Not available
Starman, Kornelija
2018
English
Universitätsbibliothek der Ludwig-Maximilians-Universität München
Starman, Kornelija (2018): Baseline differences and intervention effects of the “Gesund und Glücklich Aufwachsen (GUG-Auf)” prevention program for children of depressed parents: the PRODO trial. Dissertation, LMU München: Faculty of Medicine
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Abstract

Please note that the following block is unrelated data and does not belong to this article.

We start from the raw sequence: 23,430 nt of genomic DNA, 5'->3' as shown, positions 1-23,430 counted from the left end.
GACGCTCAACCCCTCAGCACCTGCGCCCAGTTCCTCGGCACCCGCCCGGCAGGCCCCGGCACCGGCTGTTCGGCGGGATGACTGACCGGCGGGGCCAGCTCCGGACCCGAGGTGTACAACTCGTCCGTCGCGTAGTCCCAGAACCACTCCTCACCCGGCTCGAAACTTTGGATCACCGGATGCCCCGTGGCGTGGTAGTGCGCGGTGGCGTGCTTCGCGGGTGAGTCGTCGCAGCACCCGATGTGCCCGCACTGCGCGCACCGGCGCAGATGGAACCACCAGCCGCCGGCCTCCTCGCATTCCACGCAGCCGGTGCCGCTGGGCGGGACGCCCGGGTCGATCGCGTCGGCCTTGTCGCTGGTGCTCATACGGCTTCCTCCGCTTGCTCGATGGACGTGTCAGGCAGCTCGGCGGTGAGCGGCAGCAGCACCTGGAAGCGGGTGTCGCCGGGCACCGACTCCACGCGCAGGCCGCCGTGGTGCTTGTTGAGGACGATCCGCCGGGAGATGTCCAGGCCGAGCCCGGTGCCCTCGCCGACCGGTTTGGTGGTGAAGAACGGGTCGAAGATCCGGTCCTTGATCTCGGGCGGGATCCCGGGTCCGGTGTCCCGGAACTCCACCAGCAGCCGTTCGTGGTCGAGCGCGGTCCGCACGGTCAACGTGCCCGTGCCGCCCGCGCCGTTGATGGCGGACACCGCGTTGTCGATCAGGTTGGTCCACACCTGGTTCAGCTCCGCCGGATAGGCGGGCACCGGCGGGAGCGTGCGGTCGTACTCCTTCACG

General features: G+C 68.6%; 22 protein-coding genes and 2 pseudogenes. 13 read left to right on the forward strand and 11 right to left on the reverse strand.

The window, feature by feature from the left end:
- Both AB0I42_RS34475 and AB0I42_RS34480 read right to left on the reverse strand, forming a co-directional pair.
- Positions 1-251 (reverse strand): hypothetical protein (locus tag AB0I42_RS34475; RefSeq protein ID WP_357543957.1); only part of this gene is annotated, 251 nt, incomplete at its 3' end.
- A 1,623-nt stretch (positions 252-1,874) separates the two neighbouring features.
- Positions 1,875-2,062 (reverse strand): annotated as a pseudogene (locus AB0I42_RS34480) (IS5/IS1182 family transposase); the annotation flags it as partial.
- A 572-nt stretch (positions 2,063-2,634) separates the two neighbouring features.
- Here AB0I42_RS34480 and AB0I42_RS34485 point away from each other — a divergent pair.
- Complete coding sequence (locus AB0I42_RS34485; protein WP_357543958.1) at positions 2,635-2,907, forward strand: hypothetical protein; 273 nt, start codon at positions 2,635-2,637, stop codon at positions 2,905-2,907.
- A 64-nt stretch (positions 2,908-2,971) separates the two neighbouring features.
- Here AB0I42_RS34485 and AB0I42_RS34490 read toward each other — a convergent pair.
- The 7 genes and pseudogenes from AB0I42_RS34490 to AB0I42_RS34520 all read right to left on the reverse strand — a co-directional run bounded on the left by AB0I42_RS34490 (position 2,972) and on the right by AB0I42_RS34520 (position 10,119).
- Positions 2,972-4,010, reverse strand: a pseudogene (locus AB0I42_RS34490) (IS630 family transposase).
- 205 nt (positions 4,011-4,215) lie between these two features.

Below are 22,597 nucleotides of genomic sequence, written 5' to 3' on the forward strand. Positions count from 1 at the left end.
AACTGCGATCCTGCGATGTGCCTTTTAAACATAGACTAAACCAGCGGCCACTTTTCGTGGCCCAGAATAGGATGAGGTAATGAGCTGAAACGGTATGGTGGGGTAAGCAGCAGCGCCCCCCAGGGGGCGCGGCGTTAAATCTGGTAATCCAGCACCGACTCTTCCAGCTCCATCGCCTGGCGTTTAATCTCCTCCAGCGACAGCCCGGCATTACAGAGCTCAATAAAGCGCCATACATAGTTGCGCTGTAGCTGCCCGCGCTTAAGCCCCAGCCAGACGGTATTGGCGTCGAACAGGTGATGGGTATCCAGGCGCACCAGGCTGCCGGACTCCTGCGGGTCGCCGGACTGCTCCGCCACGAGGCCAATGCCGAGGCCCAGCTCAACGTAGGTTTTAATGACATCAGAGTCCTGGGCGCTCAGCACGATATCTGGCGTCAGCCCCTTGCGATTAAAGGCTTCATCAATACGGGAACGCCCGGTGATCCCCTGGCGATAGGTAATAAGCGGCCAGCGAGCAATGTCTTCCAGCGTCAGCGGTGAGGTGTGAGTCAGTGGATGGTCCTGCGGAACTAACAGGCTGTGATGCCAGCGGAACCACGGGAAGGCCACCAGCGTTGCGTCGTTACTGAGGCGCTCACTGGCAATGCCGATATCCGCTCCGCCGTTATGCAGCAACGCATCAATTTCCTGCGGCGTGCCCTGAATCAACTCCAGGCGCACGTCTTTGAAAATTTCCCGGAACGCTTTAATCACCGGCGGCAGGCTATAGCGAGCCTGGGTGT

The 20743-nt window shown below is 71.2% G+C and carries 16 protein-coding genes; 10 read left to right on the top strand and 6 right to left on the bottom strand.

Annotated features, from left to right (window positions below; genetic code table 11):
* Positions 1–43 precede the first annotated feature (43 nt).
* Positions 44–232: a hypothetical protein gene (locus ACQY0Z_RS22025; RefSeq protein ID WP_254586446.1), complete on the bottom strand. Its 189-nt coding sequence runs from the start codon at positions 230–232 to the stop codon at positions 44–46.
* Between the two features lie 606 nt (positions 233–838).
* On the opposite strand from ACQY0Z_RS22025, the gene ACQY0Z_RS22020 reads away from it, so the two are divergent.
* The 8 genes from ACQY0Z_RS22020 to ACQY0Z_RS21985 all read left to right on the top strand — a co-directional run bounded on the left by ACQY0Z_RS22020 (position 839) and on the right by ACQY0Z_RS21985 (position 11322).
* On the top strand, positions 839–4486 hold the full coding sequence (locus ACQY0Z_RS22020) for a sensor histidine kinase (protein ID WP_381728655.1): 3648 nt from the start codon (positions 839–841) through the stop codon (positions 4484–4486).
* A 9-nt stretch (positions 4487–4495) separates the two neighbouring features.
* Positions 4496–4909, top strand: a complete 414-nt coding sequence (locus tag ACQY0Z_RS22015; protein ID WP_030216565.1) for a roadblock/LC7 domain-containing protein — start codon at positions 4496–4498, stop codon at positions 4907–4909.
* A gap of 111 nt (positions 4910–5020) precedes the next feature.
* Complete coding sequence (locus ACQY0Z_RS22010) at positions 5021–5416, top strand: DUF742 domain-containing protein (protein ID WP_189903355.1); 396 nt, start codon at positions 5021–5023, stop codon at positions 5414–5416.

Since children with a parent suffering from depression are at heightened risk of developing psychiatric disorders themselves, they are a target group for preventive interventions and as such a major public health priority. The cognitive-behavioural, family-, and group-based prevention program “Raising Healthy Children” (RHC) has shown promising findings in reducing the prevalence of depression and general psychopathology in a sample of children of depressed parents in the United States of America. The overarching aim of the current thesis is the evaluation of a German adaption of RHC prevention program. The current study is in this form unique, because the program was not evaluated yet outside the research group on an international level. In the first step I investigated whether the psychopathology of children of depressed parents is associated with parental depression (number of symptoms, number of depressive episodes), number of stressful experiences the child experienced and the parental socio-economic status (SES). For baseline differences, data of 77 families (who took part in an intervention study) were available, which were included in the analyses. There was no evidence that children of depressed parents differ at baseline in depressive symptoms in relation to parent depression severity, number of depressive episodes, the number of stressful experiences or the SES. But evidence emerged that offspring’s externalising problem behaviour is related to the number of parental depressive episodes, and offspring’s general psychopathology is related to the number of stressful life events. No relation between SES and offspring’s mental health could be demonstrated. In a second step, I examined whether the prevention program is effective in reducing child’s depression in the short-term (six months after baseline). By investigating preliminary data on incidence of depression at 15 months after baseline, I also investigated the extent to which the intervention prevented depression in the long-term. Further key aims were to see whether the program is effective in reducing child’s general psychopathology, and whether the program is effective in enhancing child’s knowledge of depression as well as whether it is effective in changing the parenting style in a positive direction in the short- and medium-term (six and nine months after baseline). The study was conducted as randomised controlled trial. The 77 families were randomised to receive the twelve session intervention vs. waiting list. Intervention outcomes suggested that the program has positive effects from child’s perspective on child’s internalising and mixed psychopathological symptoms. However, the parental view did not confirm these findings. Parent reports indicate that independent of group (intervention vs. waiting list) both symptom scales improved over a period of nine months. No evidence was found that the program shows benefits on child’s depression, knowledge of depression or child’s perception of parenting style. The knowledge of depression rather enhanced in short-term independent of participation. A feedback evaluation suggested that the general acceptability of the prevention program is high. The baseline findings indicate that the psychopathology of children of depressed parents is influenced by some, but not all, parental factors. Although I could not demonstrate the prevention effect of the program for depression prevention, I could show that some general psychopathological symptoms of children can be reduced by the program. The study provides an important step in the development of more effective prevention, which is exigently required.